Podgorsek and his co-curator for the concert, Jessy Eubanks, took a moment to answer a few questions about the series and Not Just the Notes.
So, how did you come up with the concept for Excessive Noise, and what were your goals for the program?
Russell Podgorsek: I started Excessive Noise back when I was a doctoral student in music and a GRA at the Fine Arts Library (FAL). Recently retired music librarian David Hunter mentioned that they’d previously had a concert series there and strongly suggested I start it up again. At first, it was just a nice vehicle to have some other performance opportunities for student performers and composers, and capitalize on the surprisingly good acoustic in the FAL, but as the semesters went on we had more alumni, Austin music community members, and even a few guests from out of town perform. We’ve had programs with speakers from Asian Studies, a feature with the Maps Collection, and more recently featured ensembles like invoke and Hear No Evil, allowing them to program the entire event. In other words, I think it’s come to be more a celebration of the library as a community hub, as a place where you come to share and explore ideas. I should add that UT Libraries has been consistently supportive of the series and not only do we appreciate it, but patrons also tell me after every concert what a nice tradition it’s become for them.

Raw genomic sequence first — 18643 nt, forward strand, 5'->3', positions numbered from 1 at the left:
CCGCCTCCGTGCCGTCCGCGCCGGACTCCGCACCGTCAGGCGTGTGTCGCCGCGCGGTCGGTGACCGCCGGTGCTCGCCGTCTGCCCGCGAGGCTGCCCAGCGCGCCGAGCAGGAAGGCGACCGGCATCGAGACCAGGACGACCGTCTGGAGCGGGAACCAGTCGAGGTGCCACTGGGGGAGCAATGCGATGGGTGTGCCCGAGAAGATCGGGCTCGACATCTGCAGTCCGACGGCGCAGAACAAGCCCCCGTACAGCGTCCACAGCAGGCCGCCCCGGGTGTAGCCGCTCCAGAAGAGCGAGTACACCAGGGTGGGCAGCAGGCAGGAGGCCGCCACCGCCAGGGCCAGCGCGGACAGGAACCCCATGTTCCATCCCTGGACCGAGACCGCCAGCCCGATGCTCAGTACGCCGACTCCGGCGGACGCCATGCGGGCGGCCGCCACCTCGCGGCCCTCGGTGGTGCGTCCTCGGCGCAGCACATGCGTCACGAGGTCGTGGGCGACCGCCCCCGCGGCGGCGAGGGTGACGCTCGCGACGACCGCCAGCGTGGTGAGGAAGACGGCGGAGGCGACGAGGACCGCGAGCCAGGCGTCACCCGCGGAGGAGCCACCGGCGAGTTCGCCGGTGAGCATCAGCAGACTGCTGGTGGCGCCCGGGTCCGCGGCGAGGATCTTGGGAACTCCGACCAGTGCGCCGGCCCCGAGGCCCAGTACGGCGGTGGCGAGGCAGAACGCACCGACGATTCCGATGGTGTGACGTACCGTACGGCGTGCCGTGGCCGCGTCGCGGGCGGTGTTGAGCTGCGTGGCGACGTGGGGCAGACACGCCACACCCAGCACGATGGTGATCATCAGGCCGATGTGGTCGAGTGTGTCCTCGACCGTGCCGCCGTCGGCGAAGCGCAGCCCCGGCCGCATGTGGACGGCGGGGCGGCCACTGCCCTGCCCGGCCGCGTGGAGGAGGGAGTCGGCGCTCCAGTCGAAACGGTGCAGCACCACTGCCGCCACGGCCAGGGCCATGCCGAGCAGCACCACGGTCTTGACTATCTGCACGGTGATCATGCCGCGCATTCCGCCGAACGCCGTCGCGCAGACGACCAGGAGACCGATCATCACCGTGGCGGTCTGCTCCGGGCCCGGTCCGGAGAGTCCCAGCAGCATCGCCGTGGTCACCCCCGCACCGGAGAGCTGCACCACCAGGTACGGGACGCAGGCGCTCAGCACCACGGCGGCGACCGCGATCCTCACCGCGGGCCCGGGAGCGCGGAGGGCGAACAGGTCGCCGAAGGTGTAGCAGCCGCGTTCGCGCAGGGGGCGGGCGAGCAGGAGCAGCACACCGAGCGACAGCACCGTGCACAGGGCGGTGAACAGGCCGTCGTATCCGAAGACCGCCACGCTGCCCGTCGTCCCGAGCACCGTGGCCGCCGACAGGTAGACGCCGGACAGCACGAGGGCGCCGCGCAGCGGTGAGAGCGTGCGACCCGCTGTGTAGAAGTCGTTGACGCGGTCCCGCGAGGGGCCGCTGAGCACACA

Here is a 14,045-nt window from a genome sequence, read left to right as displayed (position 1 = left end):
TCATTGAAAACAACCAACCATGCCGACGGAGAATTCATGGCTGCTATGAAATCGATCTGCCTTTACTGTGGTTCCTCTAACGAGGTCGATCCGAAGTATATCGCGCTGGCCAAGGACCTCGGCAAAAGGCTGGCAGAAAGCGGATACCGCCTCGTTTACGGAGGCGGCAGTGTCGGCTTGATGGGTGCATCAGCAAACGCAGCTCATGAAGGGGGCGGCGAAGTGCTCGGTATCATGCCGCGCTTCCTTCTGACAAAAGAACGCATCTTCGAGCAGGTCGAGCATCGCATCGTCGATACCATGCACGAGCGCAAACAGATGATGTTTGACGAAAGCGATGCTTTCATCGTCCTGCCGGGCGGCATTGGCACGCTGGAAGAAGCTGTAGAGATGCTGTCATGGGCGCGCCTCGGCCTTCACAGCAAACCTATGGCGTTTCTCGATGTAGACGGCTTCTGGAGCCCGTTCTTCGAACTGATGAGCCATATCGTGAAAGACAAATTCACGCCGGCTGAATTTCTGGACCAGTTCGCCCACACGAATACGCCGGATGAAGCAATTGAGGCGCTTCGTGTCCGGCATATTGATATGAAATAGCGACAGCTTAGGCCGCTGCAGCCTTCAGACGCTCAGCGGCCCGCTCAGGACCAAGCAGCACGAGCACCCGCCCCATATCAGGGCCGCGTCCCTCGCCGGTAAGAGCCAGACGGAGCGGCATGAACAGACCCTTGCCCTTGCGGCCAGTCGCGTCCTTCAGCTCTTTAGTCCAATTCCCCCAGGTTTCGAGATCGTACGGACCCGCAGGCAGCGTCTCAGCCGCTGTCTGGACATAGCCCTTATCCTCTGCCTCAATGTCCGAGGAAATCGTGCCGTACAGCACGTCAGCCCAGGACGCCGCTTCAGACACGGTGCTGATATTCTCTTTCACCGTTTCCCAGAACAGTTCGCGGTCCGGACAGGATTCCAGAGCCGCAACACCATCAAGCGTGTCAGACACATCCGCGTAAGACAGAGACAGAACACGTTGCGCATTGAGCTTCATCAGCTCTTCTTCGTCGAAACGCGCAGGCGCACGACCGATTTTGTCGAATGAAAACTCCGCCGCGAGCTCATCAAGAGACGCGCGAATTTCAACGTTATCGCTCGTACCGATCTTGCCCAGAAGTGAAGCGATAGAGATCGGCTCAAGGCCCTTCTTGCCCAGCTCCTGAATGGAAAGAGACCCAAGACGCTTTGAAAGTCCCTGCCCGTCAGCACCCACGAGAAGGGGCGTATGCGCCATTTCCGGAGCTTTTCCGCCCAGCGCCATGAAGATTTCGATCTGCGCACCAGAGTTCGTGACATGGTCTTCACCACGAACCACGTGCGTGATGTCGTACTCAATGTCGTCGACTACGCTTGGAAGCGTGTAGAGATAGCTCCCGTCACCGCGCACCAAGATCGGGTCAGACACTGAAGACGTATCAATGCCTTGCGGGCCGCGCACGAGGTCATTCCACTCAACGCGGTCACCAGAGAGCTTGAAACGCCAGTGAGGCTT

You’ve really engaged the community with the series by presenting programming that might otherwise be familiar almost exclusively to people associated with the Butler School or the College of Fine Arts. Can you explain how you settle on themes for the individual events? Is that your own conceptualization, or are you co-curating with the performers?